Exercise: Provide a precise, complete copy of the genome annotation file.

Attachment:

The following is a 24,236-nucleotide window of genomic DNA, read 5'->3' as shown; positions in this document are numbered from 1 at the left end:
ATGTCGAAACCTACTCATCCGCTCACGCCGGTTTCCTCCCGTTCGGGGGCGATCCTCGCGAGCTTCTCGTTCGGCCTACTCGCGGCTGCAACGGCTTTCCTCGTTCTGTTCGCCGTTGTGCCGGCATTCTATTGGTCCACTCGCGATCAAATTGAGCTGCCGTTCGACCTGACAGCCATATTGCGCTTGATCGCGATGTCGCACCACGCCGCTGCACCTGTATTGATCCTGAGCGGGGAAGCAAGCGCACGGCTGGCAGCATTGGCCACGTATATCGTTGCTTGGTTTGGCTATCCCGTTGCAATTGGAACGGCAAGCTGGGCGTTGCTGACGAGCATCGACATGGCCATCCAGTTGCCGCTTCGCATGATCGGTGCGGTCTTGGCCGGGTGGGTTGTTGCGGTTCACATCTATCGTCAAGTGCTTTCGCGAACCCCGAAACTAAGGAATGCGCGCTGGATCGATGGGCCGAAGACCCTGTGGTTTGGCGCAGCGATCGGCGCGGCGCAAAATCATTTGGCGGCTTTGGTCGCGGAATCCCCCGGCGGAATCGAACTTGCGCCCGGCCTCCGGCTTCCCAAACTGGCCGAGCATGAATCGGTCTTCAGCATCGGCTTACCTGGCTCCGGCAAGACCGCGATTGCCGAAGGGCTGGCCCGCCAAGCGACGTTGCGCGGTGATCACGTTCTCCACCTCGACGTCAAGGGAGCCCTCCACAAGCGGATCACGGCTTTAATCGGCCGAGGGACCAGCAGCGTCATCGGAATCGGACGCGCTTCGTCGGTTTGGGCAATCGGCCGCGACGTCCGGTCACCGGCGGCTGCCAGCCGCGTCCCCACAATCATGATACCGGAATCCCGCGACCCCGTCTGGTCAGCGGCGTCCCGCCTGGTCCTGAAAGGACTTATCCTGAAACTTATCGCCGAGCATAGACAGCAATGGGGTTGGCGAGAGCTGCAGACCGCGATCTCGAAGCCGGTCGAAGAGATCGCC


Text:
The following is a 24,236-nucleotide window of genomic DNA, read 5'->3' as shown; positions in this document are numbered from 1 at the left end:
ATGTCGAAACCTACTCATCCGCTCACGCCGGTTTCCTCCCGTTCGGGGGCGATCCTCGCGAGCTTCTCGTTCGGCCTACTCGCGGCTGCAACGGCTTTCCTCGTTCTGTTCGCCGTTGTGCCGGCATTCTATTGGTCCACTCGCGATCAAATTGAGCTGCCGTTCGACCTGACAGCCATATTGCGCTTGATCGCGATGTCGCACCACGCCGCTGCACCTGTATTGATCCTGAGCGGGGAAGCAAGCGCACGGCTGGCAGCATTGGCCACGTATATCGTTGCTTGGTTTGGCTATCCCGTTGCAATTGGAACGGCAAGCTGGGCGTTGCTGACGAGCATCGACATGGCCATCCAGTTGCCGCTTCGCATGATCGGTGCGGTCTTGGCCGGGTGGGTTGTTGCGGTTCACATCTATCGTCAAGTGCTTTCGCGAACCCCGAAACTAAGGAATGCGCGCTGGATCGATGGGCCGAAGACCCTGTGGTTTGGCGCAGCGATCGGCGCGGCGCAAAATCATTTGGCGGCTTTGGTCGCGGAATCCCCCGGCGGAATCGAACTTGCGCCCGGCCTCCGGCTTCCCAAACTGGCCGAGCATGAATCGGTCTTCAGCATCGGCTTACCTGGCTCCGGCAAGACCGCGATTGCCGAAGGGCTGGCCCGCCAAGCGACGTTGCGCGGTGATCACGTTCTCCACCTCGACGTCAAGGGAGCCCTCCACAAGCGGATCACGGCTTTAATCGGCCGAGGGACCAGCAGCGTCATCGGAATCGGACGCGCTTCGTCGGTTTGGGCAATCGGCCGCGACGTCCGGTCACCGGCGGCTGCCAGCCGCGTCCCCACAATCATGATACCGGAATCCCGCGACCCCGTCTGGTCAGCGGCGTCCCGCCTGGTCCTGAAAGGACTTATCCTGAAACTTATCGCCGAGCATAGACAGCAATGGGGTTGGCGAGAGCTGCAGACCGCGATCTCGAAGCCGGTCGAAGAGATCGCC